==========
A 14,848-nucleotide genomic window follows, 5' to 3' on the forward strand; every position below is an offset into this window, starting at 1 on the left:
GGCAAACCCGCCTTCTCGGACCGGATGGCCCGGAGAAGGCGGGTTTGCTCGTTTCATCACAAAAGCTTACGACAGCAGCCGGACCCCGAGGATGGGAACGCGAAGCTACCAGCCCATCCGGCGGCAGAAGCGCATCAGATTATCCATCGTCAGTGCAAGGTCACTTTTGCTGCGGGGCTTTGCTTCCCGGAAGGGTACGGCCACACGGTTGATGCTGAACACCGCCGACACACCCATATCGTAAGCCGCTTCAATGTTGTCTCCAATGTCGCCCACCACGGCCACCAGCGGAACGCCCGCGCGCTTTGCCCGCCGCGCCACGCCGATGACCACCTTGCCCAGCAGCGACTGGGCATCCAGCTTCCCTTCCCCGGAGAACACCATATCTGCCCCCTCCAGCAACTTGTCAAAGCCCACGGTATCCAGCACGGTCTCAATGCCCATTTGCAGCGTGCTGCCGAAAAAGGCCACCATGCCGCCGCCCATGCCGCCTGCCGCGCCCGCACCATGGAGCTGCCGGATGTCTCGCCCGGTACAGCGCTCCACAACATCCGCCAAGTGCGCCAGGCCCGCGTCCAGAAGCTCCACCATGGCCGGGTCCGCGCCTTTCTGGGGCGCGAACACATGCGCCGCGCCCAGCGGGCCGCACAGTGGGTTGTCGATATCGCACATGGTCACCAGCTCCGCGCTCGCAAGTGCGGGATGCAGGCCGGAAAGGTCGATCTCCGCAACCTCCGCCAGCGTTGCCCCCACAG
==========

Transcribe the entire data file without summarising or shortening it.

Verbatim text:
A 14,848-nucleotide genomic window follows, 5' to 3' on the forward strand; every position below is an offset into this window, starting at 1 on the left:
GGCAAACCCGCCTTCTCGGACCGGATGGCCCGGAGAAGGCGGGTTTGCTCGTTTCATCACAAAAGCTTACGACAGCAGCCGGACCCCGAGGATGGGAACGCGAAGCTACCAGCCCATCCGGCGGCAGAAGCGCATCAGATTATCCATCGTCAGTGCAAGGTCACTTTTGCTGCGGGGCTTTGCTTCCCGGAAGGGTACGGCCACACGGTTGATGCTGAACACCGCCGACACACCCATATCGTAAGCCGCTTCAATGTTGTCTCCAATGTCGCCCACCACGGCCACCAGCGGAACGCCCGCGCGCTTTGCCCGCCGCGCCACGCCGATGACCACCTTGCCCAGCAGCGACTGGGCATCCAGCTTCCCTTCCCCGGAGAACACCATATCTGCCCCCTCCAGCAACTTGTCAAAGCCCACGGTATCCAGCACGGTCTCAATGCCCATTTGCAGCGTGCTGCCGAAAAAGGCCACCATGCCGCCGCCCATGCCGCCTGCCGCGCCCGCACCATGGAGCTGCCGGATGTCTCGCCCGGTACAGCGCTCCACAACATCCGCCAAGTGCGCCAGGCCCGCGTCCAGAAGCTCCACCATGGCCGGGTCCGCGCCTTTCTGGGGCGCGAACACATGCGCCGCGCCCAGCGGGCCGCACAGTGGGTTGTCGATATCGCACATGGTCACCAGCTCCGCGCTCGCAAGTGCGGGATGCAGGCCGGAAAGGTCGATCTCCGCAACCTCCGCCAGCGTTGCCCCCACAG